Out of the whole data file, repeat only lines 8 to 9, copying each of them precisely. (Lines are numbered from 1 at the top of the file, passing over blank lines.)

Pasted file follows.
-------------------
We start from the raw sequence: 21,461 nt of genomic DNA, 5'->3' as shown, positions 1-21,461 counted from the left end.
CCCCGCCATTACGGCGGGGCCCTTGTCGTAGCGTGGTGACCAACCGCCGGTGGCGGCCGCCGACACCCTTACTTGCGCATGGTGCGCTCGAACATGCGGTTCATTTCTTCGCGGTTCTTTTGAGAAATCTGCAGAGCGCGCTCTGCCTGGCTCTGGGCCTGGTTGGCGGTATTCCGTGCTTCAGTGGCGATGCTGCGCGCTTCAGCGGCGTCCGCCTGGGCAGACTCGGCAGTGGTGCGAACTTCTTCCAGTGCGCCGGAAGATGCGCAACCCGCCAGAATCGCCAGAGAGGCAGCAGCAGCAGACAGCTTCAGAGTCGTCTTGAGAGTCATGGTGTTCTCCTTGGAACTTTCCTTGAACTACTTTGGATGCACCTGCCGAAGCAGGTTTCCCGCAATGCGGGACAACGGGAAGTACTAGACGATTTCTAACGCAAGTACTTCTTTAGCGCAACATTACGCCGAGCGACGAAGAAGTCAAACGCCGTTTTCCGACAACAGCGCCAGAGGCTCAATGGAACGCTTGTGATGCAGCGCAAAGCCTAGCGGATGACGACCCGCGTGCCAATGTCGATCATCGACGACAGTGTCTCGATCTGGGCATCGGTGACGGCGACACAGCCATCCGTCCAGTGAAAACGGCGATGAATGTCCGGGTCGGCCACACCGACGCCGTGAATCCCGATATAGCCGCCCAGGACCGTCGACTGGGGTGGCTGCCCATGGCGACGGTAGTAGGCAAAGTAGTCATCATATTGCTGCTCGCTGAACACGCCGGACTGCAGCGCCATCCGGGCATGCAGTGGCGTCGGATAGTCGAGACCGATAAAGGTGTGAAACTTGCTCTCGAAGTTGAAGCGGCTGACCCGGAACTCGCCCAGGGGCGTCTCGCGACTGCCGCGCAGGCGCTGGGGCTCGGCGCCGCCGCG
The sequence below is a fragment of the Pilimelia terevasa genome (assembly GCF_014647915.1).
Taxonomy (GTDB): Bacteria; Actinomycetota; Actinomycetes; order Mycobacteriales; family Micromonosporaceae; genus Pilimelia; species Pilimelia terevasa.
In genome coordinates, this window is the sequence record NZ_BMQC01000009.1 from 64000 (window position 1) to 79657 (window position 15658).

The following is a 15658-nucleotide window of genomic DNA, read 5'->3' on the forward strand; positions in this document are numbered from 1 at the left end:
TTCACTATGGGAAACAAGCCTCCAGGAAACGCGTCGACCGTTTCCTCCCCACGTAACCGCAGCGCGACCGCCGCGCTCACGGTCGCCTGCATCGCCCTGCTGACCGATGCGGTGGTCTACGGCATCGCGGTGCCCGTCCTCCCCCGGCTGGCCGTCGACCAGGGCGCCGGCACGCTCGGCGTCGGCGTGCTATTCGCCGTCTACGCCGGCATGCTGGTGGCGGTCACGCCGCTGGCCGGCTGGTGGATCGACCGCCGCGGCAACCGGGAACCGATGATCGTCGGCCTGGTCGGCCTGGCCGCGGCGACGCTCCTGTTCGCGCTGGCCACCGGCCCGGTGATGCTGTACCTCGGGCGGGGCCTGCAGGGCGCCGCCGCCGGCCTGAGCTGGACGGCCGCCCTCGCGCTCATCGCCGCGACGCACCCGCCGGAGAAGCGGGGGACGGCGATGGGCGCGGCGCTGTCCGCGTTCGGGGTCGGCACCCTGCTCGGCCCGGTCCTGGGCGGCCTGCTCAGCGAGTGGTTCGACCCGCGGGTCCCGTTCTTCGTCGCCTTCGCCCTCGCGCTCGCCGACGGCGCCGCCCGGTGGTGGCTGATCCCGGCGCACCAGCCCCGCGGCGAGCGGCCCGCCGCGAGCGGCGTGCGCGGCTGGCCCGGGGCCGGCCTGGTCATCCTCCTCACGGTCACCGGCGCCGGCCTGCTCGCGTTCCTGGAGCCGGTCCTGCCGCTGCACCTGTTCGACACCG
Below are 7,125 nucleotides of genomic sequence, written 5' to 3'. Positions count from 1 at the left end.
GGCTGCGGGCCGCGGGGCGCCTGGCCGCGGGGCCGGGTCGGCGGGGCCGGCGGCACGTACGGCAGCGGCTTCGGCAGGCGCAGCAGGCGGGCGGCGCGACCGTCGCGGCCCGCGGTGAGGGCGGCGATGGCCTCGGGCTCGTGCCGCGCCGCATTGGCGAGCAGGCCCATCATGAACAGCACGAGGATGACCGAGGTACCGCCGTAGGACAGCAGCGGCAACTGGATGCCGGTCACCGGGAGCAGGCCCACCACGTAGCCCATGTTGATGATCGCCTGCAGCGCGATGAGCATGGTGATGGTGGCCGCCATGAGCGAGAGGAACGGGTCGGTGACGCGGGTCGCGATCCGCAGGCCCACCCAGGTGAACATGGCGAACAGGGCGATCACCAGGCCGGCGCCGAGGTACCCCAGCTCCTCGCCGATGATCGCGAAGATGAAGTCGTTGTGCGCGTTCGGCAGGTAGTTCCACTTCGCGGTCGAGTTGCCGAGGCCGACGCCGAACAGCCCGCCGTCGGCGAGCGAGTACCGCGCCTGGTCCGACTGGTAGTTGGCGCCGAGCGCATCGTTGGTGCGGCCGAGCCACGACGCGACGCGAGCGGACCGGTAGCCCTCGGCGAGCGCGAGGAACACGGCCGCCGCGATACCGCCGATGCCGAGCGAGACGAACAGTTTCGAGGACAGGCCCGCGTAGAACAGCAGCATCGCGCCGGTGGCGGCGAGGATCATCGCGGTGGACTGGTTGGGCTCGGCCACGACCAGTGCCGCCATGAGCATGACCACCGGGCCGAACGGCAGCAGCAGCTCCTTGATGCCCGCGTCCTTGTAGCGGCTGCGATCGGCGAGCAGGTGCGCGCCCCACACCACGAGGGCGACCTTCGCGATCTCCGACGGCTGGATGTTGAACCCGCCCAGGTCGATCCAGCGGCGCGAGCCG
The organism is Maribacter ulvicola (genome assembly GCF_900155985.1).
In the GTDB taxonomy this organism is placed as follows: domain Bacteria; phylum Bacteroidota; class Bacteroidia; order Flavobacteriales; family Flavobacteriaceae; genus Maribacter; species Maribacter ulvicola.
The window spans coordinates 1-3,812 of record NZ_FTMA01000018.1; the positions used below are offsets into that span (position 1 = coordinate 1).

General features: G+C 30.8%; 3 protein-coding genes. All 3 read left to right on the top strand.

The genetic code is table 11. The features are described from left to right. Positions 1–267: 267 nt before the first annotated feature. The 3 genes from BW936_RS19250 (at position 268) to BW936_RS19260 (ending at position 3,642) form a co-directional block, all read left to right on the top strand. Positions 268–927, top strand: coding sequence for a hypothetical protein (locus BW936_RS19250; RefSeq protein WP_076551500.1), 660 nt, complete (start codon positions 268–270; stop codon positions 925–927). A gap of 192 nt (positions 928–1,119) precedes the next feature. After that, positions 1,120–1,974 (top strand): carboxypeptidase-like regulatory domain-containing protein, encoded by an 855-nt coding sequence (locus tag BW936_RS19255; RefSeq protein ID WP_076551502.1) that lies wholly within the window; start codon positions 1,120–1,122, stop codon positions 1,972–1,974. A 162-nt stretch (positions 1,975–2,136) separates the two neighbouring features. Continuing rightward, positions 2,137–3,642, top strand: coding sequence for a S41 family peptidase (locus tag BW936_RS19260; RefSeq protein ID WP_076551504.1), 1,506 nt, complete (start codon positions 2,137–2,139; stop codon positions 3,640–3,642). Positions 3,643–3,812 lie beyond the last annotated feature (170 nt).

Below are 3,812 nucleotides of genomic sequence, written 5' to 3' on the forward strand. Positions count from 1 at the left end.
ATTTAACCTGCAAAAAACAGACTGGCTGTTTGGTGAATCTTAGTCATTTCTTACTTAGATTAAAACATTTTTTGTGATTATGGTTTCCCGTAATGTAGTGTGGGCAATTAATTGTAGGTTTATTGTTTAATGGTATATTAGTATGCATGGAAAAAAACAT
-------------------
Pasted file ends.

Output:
Below are 7,125 nucleotides of genomic sequence, written 5' to 3'. Positions count from 1 at the left end.
GGCTGCGGGCCGCGGGGCGCCTGGCCGCGGGGCCGGGTCGGCGGGGCCGGCGGCACGTACGGCAGCGGCTTCGGCAGGCGCAGCAGGCGGGCGGCGCGACCGTCGCGGCCCGCGGTGAGGGCGGCGATGGCCTCGGGCTCGTGCCGCGCCGCATTGGCGAGCAGGCCCATCATGAACAGCACGAGGATGACCGAGGTACCGCCGTAGGACAGCAGCGGCAACTGGATGCCGGTCACCGGGAGCAGGCCCACCACGTAGCCCATGTTGATGATCGCCTGCAGCGCGATGAGCATGGTGATGGTGGCCGCCATGAGCGAGAGGAACGGGTCGGTGACGCGGGTCGCGATCCGCAGGCCCACCCAGGTGAACATGGCGAACAGGGCGATCACCAGGCCGGCGCCGAGGTACCCCAGCTCCTCGCCGATGATCGCGAAGATGAAGTCGTTGTGCGCGTTCGGCAGGTAGTTCCACTTCGCGGTCGAGTTGCCGAGGCCGACGCCGAACAGCCCGCCGTCGGCGAGCGAGTACCGCGCCTGGTCCGACTGGTAGTTGGCGCCGAGCGCATCGTTGGTGCGGCCGAGCCACGACGCGACGCGAGCGGACCGGTAGCCCTCGGCGAGCGCGAGGAACACGGCCGCCGCGATACCGCCGATGCCGAGCGAGACGAACAGTTTCGAGGACAGGCCCGCGTAGAACAGCAGCATCGCGCCGGTGGCGGCGAGGATCATCGCGGTGGACTGGTTGGGCTCGGCCACGACCAGTGCCGCCATGAGCATGACCACCGGGCCGAACGGCAGCAGCAGCTCCTTGATGCCCGCGTCCTTGTAGCGGCTGCGATCGGCGAGCAGGTGCGCGCCCCACACCACGAGGGCGACCTTCGCGATCTCCGACGGCTGGATGTTGAACCCGCCCAGGTCGATCCAGCGGCGCGAGCCG